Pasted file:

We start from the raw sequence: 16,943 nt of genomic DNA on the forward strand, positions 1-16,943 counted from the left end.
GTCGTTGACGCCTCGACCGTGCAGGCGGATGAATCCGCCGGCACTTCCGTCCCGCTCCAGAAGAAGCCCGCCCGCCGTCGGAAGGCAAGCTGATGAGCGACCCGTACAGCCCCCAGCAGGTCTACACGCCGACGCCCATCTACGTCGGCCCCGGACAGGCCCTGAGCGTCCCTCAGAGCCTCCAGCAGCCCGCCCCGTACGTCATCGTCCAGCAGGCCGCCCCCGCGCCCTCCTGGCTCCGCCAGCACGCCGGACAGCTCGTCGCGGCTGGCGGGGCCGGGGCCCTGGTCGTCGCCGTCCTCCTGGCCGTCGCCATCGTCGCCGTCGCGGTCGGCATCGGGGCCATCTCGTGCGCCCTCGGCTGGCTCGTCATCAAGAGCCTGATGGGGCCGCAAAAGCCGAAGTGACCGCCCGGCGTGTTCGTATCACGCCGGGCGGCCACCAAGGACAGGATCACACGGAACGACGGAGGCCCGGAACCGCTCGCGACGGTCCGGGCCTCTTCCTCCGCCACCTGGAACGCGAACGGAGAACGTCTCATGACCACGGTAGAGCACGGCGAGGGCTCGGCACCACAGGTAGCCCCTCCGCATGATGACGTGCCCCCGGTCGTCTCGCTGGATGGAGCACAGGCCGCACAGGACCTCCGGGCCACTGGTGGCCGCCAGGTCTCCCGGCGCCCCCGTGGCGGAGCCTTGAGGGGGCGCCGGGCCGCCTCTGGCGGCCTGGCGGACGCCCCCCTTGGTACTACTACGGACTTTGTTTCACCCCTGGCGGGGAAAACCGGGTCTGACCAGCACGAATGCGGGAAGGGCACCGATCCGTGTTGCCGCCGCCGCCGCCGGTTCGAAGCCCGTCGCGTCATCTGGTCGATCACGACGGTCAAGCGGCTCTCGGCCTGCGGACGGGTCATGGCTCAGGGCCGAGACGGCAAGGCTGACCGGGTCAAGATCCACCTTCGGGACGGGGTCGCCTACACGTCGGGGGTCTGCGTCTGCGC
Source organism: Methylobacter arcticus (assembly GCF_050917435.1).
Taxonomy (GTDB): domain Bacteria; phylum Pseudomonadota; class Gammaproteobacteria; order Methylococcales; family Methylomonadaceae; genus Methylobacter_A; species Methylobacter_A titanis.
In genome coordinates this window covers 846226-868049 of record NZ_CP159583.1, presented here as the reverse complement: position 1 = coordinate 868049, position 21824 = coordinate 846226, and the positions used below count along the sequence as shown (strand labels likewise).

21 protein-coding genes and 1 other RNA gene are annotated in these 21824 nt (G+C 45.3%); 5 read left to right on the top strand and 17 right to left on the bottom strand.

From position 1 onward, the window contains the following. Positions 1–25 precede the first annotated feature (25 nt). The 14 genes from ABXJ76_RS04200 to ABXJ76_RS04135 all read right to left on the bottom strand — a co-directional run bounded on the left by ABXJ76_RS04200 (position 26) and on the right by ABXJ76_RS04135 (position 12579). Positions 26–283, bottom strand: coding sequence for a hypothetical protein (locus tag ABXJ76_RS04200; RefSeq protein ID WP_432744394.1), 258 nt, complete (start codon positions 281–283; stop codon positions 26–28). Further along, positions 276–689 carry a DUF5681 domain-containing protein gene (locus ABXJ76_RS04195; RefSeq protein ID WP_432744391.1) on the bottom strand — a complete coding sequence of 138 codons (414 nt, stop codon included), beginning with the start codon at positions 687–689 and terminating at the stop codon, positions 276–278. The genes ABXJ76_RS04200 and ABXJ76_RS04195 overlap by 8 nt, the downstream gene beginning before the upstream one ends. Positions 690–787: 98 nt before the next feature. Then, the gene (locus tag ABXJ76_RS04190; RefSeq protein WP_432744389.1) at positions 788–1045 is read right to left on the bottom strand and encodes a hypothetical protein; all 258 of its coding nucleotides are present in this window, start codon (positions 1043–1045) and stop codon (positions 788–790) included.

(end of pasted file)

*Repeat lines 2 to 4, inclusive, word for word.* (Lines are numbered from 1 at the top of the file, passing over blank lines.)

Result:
GTCGTTGACGCCTCGACCGTGCAGGCGGATGAATCCGCCGGCACTTCCGTCCCGCTCCAGAAGAAGCCCGCCCGCCGTCGGAAGGCAAGCTGATGAGCGACCCGTACAGCCCCCAGCAGGTCTACACGCCGACGCCCATCTACGTCGGCCCCGGACAGGCCCTGAGCGTCCCTCAGAGCCTCCAGCAGCCCGCCCCGTACGTCATCGTCCAGCAGGCCGCCCCCGCGCCCTCCTGGCTCCGCCAGCACGCCGGACAGCTCGTCGCGGCTGGCGGGGCCGGGGCCCTGGTCGTCGCCGTCCTCCTGGCCGTCGCCATCGTCGCCGTCGCGGTCGGCATCGGGGCCATCTCGTGCGCCCTCGGCTGGCTCGTCATCAAGAGCCTGATGGGGCCGCAAAAGCCGAAGTGACCGCCCGGCGTGTTCGTATCACGCCGGGCGGCCACCAAGGACAGGATCACACGGAACGACGGAGGCCCGGAACCGCTCGCGACGGTCCGGGCCTCTTCCTCCGCCACCTGGAACGCGAACGGAGAACGTCTCATGACCACGGTAGAGCACGGCGAGGGCTCGGCACCACAGGTAGCCCCTCCGCATGATGACGTGCCCCCGGTCGTCTCGCTGGATGGAGCACAGGCCGCACAGGACCTCCGGGCCACTGGTGGCCGCCAGGTCTCCCGGCGCCCCCGTGGCGGAGCCTTGAGGGGGCGCCGGGCCGCCTCTGGCGGCCTGGCGGACGCCCCCCTTGGTACTACTACGGACTTTGTTTCACCCCTGGCGGGGAAAACCGGGTCTGACCAGCACGAATGCGGGAAGGGCACCGATCCGTGTTGCCGCCGCCGCCGCCGGTTCGAAGCCCGTCGCGTCATCTGGTCGATCACGACGGTCAAGCGGCTCTCGGCCTGCGGACGGGTCATGGCTCAGGGCCGAGACGGCAAGGCTGACCGGGTCAAGATCCACCTTCGGGACGGGGTCGCCTACACGTCGGGGGTCTGCGTCTGCGC
Source organism: Methylobacter arcticus (assembly GCF_050917435.1).
Taxonomy (GTDB): domain Bacteria; phylum Pseudomonadota; class Gammaproteobacteria; order Methylococcales; family Methylomonadaceae; genus Methylobacter_A; species Methylobacter_A titanis.